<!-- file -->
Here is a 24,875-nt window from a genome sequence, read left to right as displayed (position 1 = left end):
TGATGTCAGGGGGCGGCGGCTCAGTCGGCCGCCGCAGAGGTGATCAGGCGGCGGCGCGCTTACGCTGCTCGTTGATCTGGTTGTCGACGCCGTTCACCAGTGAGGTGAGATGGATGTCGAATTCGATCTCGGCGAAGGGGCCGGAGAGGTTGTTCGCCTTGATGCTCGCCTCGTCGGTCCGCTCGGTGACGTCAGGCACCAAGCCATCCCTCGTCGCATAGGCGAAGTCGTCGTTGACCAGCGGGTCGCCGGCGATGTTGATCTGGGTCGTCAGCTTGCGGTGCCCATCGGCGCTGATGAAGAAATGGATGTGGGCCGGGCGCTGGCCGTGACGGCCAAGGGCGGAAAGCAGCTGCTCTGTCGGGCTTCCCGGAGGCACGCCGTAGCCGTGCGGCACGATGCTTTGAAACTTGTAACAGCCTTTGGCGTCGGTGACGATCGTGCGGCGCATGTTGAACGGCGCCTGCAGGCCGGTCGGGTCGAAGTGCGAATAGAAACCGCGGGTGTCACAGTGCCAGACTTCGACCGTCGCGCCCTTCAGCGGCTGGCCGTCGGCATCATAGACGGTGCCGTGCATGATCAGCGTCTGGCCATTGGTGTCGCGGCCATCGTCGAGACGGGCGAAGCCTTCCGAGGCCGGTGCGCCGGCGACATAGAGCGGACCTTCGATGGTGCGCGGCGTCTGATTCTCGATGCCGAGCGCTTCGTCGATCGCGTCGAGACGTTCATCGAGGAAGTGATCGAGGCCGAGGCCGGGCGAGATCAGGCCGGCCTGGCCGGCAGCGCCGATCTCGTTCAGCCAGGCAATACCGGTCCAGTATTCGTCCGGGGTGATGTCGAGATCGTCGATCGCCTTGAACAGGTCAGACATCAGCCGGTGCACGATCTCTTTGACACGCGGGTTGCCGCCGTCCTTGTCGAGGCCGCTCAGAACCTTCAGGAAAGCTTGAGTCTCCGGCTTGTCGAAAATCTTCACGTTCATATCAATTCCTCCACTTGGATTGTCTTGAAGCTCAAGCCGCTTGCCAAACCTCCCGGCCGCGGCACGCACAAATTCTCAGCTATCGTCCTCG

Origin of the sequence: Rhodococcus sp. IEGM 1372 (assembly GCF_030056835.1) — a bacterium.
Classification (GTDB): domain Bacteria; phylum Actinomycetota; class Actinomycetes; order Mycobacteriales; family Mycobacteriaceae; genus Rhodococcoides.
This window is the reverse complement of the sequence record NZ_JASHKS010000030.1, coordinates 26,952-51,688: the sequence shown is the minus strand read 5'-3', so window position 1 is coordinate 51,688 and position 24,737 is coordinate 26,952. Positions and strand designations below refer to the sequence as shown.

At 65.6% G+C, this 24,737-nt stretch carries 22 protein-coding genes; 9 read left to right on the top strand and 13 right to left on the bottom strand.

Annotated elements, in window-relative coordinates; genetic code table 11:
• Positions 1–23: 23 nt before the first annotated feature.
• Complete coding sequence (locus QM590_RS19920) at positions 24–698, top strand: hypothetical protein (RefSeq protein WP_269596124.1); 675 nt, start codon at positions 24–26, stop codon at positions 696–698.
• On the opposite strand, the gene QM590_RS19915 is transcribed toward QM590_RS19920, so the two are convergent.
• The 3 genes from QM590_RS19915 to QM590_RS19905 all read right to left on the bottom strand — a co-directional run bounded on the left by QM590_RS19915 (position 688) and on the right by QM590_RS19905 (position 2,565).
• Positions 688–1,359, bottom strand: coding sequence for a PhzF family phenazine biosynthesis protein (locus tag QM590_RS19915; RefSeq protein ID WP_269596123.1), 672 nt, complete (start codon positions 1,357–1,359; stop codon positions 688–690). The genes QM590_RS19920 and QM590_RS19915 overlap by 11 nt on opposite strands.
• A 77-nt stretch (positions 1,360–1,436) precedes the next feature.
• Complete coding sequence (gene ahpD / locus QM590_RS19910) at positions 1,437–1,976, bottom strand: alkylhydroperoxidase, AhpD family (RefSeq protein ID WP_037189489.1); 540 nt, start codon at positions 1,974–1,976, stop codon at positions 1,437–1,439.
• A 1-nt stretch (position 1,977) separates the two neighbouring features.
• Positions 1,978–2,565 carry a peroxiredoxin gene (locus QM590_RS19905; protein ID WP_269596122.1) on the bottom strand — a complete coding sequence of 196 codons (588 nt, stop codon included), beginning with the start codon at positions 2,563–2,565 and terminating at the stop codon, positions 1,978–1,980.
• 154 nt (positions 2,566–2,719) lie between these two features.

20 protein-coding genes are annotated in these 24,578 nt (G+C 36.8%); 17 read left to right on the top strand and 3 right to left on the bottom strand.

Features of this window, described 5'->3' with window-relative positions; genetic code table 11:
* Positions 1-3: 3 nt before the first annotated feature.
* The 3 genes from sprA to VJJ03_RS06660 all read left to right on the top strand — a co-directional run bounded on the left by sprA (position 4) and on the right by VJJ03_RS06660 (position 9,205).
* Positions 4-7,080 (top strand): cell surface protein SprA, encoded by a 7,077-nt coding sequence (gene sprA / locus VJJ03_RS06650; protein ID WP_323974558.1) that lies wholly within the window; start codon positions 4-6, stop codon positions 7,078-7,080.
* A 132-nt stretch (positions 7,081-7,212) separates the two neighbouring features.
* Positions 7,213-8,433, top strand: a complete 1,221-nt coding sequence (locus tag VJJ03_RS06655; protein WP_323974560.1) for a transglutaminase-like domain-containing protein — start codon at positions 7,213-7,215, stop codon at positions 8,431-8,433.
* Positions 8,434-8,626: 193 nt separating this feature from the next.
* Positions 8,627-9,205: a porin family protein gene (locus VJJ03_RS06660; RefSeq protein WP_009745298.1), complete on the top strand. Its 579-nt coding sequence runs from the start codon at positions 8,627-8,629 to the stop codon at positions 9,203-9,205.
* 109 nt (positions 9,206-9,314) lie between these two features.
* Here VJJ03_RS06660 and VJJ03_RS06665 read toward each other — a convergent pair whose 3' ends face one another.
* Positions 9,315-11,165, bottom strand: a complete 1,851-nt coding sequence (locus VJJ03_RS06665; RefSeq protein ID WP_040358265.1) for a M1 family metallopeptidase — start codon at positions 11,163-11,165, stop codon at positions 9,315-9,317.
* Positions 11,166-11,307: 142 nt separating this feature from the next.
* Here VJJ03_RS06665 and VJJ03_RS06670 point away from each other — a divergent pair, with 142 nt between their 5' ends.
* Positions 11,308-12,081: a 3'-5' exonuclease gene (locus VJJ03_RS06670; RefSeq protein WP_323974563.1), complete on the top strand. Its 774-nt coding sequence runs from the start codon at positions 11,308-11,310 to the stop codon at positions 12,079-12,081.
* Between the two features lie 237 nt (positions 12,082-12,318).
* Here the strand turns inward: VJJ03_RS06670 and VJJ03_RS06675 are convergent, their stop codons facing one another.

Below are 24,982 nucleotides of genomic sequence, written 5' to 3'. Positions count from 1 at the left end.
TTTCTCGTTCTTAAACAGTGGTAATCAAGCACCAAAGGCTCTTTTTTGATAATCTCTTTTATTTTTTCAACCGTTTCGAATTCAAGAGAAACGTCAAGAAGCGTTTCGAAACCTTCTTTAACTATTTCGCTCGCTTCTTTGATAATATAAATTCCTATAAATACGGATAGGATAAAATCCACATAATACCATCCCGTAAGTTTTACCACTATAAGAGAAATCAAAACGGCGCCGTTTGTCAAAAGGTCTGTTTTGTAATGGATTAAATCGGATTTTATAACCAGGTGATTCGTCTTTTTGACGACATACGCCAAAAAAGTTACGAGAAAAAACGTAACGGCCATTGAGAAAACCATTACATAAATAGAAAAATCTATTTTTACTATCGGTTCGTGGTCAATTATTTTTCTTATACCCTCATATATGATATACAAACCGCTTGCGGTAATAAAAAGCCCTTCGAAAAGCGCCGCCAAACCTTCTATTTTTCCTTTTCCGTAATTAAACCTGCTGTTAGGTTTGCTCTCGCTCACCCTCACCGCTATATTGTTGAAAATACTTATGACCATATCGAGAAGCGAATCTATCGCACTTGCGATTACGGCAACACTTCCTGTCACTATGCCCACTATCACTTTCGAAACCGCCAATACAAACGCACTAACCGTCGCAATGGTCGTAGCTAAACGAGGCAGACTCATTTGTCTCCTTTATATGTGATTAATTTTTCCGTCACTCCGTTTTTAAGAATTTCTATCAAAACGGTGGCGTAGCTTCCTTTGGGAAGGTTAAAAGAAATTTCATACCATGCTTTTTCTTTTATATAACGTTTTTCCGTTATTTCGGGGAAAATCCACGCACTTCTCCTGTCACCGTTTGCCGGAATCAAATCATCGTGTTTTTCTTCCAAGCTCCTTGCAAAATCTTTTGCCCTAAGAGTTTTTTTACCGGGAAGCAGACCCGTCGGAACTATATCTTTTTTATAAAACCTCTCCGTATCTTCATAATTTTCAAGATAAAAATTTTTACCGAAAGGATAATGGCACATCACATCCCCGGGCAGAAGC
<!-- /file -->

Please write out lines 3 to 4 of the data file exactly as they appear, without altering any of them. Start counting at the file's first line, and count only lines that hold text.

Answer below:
Origin of the sequence: Rhodococcus sp. IEGM 1372 (assembly GCF_030056835.1) — a bacterium.
Classification (GTDB): domain Bacteria; phylum Actinomycetota; class Actinomycetes; order Mycobacteriales; family Mycobacteriaceae; genus Rhodococcoides.